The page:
Mothers Love for Sudan (Art by: Joi Wilson) / 1beautyofislam.blogspot.com
Sudan, from the eyes and sensibilities of Ielaf Khalil.
Sudan to me is family: It’s aunts and uncles and cousins. It’s relatives whose connection to me I can only understand if I write it down. It’s the exciting but scary rides in a raksha. It’s the fruit and vegetable vendor telling me stories of when I was little. It’s the weddings and the henna and the dancing. It’s Eid and halawet el-moulid. It’s genuine hospitality the likes of which I’ve never experienced elsewhere. It’s lying in the courtyard staring at the clear, starry sky. It’s gathering around a large siniya and sharing a meal. It’s the street vendors selling turmus, nabaq and lalob; the donkey carts and the milk man. It’s the crazy driving and the lack of traffic lights. It’s the complaining about increasing food prices. It’s the Fanta and the Stim. It’s buying fool fresh from sid al-dukhan. It’s the tea sweetened with ridiculous amounts of sugar. It’s the dusty feet. It’s the cell phone obsession. It’s the thob and the jalabiya.
But Sudan to me is also children begging in the streets. It’s the litter and the stray dogs. It’s the sweltering heat and the pesky mosquitos. It’s the fear of getting sick and having to go to a hospital, the horror stories of the medical system, of unsanitary conditions and exorbitant prices for medicine. It’s the racism; what’s your tribe? Does it matter? Would you like to hear about my family history, our language and customs or do you just want to stereotype me? I think the Sudanese part of my identity is confused because Sudan itself is confused. Political Islam, you say? What’s Islamic about racism? Why must one define oneself through the exclusion of others? Instead of drawing lines and putting up barriers why can’t we embrace the diversity of our people? Why can’t we learn about their different customs, languages, and histories? I don’t pretend to understand politics in Sudan, but I do understand morality.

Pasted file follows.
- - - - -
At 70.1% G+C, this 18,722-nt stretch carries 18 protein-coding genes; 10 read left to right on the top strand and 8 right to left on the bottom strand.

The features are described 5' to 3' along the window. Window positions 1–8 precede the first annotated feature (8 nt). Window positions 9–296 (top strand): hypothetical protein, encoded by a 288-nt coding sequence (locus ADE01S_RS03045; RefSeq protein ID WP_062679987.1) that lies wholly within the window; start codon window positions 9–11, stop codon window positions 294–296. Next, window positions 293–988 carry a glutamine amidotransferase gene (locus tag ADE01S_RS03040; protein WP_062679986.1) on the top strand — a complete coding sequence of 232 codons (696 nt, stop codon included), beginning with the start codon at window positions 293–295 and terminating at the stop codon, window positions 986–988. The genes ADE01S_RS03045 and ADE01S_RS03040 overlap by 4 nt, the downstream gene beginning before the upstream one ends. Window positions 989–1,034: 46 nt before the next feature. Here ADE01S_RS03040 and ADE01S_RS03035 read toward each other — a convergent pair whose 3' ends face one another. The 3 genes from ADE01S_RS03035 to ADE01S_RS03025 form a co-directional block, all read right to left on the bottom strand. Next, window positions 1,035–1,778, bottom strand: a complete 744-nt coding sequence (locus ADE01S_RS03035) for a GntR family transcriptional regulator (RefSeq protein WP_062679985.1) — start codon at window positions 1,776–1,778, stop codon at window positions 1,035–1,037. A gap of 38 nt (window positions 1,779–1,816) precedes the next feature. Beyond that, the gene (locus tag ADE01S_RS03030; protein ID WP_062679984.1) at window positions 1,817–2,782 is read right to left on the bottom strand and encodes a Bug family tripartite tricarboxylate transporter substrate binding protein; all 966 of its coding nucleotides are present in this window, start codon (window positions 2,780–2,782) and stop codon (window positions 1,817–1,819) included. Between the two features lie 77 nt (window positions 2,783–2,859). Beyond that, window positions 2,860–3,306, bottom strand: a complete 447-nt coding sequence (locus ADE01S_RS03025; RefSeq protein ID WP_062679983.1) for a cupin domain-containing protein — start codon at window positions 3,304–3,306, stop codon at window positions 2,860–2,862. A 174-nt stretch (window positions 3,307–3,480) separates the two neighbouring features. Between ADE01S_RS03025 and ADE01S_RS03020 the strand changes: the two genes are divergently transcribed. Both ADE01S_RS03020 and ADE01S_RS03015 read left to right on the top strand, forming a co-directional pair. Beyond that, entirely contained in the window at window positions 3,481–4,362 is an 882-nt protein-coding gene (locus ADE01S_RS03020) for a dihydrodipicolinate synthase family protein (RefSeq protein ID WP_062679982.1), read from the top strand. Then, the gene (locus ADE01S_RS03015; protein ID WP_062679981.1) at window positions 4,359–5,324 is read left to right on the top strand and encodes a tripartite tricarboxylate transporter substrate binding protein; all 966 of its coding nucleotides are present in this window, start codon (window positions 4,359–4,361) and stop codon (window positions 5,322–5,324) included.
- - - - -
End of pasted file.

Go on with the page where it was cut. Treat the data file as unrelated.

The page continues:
My feelings on Sudan are complicated. To me, Sudan is the land of uncertainty. Its governance exasperates me, and though I live ten thousand kilometers away, its hardships still pain me. Its bonds still hold me, because no matter where I go, it will always be my home, its people will always be my people and I will always want to change it for the better.
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